Topic - Southern Belle &
Extra 51-A Troop Train Collision
August 10, 1951

 
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Tragedy Near Lettsworth, Louisiana

 

Photo by Langston McEachern

Introduction

The passenger train Southern Belle collided with a 15-car troop train (Extra 51-A North) near Lettsworth, Louisiana on the morning of August 10, 1951.  The Southern Belle was operated by the Louisiana and Arkansas Rail Company, a subsidiary of the Kansas City Southern Rail Company.  The Southern Belle was en route to New Orleans and the troop train was north-bound with 288 US Marines en route to San Diego, California.  A sign painted on the side of the troop train read, "Korea Bound".  Many of the Marines were in the back of the train having breakfast in a dining car at the time of the early morning collision.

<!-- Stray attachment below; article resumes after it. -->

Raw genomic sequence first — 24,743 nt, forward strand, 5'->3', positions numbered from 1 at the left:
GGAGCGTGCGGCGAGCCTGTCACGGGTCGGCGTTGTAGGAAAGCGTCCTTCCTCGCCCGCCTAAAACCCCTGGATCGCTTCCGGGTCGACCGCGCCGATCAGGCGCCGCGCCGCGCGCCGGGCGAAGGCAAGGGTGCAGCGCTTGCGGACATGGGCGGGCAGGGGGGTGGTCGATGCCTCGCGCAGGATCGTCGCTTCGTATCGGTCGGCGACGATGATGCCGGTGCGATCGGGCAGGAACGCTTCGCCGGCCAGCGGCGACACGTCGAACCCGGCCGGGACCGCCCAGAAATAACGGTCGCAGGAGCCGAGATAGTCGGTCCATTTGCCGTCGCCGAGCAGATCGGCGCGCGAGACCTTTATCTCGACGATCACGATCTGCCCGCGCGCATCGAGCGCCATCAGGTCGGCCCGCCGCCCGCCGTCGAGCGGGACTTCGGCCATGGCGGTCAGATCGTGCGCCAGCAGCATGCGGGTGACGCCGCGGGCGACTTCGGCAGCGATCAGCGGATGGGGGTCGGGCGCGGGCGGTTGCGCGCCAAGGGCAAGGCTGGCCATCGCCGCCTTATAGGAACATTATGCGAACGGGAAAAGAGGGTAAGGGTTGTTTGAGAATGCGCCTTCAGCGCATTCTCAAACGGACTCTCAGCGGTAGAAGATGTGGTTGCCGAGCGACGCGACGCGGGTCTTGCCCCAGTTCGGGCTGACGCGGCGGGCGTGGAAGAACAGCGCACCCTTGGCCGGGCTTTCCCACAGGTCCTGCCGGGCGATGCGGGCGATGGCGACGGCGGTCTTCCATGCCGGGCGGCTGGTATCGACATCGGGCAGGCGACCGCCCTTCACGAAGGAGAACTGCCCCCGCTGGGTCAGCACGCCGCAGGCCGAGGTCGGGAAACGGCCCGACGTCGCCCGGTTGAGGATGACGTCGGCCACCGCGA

There were nine fatalities at the scene of the wreck and one civilian fatality associated with the accident.  Seven crew members, one civilian passenger, and one Marine died. The Marine was trapped in a burning car, wedged so tightly in the debris that he could not be rescued by his fellow Marines before he was engulfed in flames.  J.A. Platt, the Pullman conductor on the troop train, said his engineer was thrown about 40 yards into the woods and died from the impact. One passenger died of a heart attack after the collision.  A nine-year old boy died when he was hit by a car while riding his pony to the accident site.  Dozens of passengers were injured in the fiery crash.  Twenty-six Marines were injured--five in serious condition.